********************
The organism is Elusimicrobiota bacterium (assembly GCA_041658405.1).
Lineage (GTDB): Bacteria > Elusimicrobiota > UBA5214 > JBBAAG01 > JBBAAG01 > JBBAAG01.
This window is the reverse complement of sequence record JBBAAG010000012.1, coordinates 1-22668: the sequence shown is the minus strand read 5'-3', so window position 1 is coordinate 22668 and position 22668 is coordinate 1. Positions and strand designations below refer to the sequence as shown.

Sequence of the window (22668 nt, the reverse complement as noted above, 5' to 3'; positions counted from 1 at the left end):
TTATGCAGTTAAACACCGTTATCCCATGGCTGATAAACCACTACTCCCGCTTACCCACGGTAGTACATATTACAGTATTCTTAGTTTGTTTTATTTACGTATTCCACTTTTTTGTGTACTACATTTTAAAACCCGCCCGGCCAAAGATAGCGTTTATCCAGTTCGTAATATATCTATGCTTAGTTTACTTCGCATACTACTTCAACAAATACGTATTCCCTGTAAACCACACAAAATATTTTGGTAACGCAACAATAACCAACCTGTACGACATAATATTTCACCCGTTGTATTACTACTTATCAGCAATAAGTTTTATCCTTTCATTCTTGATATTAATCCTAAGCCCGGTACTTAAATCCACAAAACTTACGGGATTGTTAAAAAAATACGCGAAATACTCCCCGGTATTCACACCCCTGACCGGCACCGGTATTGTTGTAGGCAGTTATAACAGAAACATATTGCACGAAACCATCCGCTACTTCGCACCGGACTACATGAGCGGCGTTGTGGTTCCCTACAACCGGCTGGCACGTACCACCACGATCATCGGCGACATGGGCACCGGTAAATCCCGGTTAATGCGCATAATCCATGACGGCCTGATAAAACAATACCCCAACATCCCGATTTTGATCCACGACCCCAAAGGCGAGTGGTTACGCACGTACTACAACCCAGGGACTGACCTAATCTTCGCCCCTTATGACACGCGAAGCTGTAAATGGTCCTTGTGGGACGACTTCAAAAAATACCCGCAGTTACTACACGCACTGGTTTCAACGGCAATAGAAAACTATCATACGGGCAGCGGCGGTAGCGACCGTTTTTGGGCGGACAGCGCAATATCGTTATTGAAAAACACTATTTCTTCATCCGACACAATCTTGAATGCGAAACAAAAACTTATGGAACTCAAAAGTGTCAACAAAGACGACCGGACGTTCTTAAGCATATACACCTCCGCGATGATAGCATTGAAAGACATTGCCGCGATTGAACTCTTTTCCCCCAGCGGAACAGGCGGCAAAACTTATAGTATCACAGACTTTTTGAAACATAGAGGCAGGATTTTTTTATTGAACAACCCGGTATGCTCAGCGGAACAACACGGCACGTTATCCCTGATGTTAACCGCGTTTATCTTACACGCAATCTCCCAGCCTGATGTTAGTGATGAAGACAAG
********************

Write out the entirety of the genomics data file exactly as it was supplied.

The organism is Elusimicrobiota bacterium (assembly GCA_041658405.1).
Lineage (GTDB): Bacteria > Elusimicrobiota > UBA5214 > JBBAAG01 > JBBAAG01 > JBBAAG01.
This window is the reverse complement of sequence record JBBAAG010000012.1, coordinates 1-22668: the sequence shown is the minus strand read 5'-3', so window position 1 is coordinate 22668 and position 22668 is coordinate 1. Positions and strand designations below refer to the sequence as shown.

Sequence of the window (22668 nt, the reverse complement as noted above, 5' to 3'; positions counted from 1 at the left end):
TTATGCAGTTAAACACCGTTATCCCATGGCTGATAAACCACTACTCCCGCTTACCCACGGTAGTACATATTACAGTATTCTTAGTTTGTTTTATTTACGTATTCCACTTTTTTGTGTACTACATTTTAAAACCCGCCCGGCCAAAGATAGCGTTTATCCAGTTCGTAATATATCTATGCTTAGTTTACTTCGCATACTACTTCAACAAATACGTATTCCCTGTAAACCACACAAAATATTTTGGTAACGCAACAATAACCAACCTGTACGACATAATATTTCACCCGTTGTATTACTACTTATCAGCAATAAGTTTTATCCTTTCATTCTTGATATTAATCCTAAGCCCGGTACTTAAATCCACAAAACTTACGGGATTGTTAAAAAAATACGCGAAATACTCCCCGGTATTCACACCCCTGACCGGCACCGGTATTGTTGTAGGCAGTTATAACAGAAACATATTGCACGAAACCATCCGCTACTTCGCACCGGACTACATGAGCGGCGTTGTGGTTCCCTACAACCGGCTGGCACGTACCACCACGATCATCGGCGACATGGGCACCGGTAAATCCCGGTTAATGCGCATAATCCATGACGGCCTGATAAAACAATACCCCAACATCCCGATTTTGATCCACGACCCCAAAGGCGAGTGGTTACGCACGTACTACAACCCAGGGACTGACCTAATCTTCGCCCCTTATGACACGCGAAGCTGTAAATGGTCCTTGTGGGACGACTTCAAAAAATACCCGCAGTTACTACACGCACTGGTTTCAACGGCAATAGAAAACTATCATACGGGCAGCGGCGGTAGCGACCGTTTTTGGGCGGACAGCGCAATATCGTTATTGAAAAACACTATTTCTTCATCCGACACAATCTTGAATGCGAAACAAAAACTTATGGAACTCAAAAGTGTCAACAAAGACGACCGGACGTTCTTAAGCATATACACCTCCGCGATGATAGCATTGAAAGACATTGCCGCGATTGAACTCTTTTCCCCCAGCGGAACAGGCGGCAAAACTTATAGTATCACAGACTTTTTGAAACATAGAGGCAGGATTTTTTTATTGAACAACCCGGTATGCTCAGCGGAACAACACGGCACGTTATCCCTGATGTTAACCGCGTTTATCTTACACGCAATCTCCCAGCCTGATGTTAGTGATGAAGACAAG